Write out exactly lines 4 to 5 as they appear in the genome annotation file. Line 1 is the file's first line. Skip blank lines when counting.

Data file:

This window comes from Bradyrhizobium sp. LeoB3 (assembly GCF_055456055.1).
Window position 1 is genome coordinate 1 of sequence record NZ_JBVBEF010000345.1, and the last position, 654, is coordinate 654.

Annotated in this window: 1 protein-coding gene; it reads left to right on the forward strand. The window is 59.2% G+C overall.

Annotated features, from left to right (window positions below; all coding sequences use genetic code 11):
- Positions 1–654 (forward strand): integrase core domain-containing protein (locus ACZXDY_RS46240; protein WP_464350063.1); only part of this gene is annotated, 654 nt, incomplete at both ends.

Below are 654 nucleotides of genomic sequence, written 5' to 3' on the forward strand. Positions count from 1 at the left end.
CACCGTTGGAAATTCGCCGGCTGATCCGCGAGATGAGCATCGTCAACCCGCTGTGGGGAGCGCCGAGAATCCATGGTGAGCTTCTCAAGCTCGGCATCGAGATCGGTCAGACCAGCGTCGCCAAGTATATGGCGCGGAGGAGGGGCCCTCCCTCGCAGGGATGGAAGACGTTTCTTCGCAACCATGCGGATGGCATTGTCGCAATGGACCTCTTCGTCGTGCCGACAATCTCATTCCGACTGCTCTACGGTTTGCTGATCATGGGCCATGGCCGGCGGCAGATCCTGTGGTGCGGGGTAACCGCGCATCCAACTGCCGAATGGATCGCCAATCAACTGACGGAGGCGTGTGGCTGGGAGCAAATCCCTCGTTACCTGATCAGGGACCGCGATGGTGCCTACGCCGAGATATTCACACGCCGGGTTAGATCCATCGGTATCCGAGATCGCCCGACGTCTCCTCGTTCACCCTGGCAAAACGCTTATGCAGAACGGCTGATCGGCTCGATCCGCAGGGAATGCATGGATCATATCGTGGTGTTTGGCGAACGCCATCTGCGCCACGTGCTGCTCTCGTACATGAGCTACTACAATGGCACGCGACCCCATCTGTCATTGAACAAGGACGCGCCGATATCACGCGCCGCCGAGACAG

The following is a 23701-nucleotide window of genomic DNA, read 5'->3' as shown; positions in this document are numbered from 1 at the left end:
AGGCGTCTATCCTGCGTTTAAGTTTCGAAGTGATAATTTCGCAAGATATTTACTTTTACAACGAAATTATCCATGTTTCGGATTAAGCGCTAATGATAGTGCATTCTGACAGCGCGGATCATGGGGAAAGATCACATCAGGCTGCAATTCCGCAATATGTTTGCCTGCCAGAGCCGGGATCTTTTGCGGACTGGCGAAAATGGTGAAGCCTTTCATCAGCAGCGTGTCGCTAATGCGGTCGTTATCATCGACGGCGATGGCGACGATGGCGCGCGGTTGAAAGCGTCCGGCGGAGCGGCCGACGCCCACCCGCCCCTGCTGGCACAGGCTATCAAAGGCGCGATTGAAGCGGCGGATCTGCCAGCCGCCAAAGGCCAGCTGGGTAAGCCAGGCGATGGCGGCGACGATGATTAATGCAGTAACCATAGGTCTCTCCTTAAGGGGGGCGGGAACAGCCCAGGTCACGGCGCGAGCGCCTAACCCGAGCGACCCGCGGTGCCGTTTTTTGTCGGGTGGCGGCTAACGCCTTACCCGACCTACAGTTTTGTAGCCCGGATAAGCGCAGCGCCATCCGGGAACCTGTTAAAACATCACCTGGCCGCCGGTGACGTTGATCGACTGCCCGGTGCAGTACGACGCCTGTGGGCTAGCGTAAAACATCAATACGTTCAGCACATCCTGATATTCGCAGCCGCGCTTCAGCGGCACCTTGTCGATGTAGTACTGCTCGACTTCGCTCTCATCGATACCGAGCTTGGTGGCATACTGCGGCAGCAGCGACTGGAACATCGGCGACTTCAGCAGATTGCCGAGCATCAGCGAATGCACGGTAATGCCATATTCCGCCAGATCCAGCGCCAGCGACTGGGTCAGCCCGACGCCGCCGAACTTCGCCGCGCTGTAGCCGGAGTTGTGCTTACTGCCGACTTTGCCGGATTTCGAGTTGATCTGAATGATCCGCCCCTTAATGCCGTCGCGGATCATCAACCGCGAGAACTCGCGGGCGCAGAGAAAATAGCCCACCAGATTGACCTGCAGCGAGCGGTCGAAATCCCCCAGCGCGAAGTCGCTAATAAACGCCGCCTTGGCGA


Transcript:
Annotated features, from left to right (window positions below; all coding sequences use genetic code 11):
- Positions 1–654 (forward strand): integrase core domain-containing protein (locus ACZXDY_RS46240; protein WP_464350063.1); only part of this gene is annotated, 654 nt, incomplete at both ends.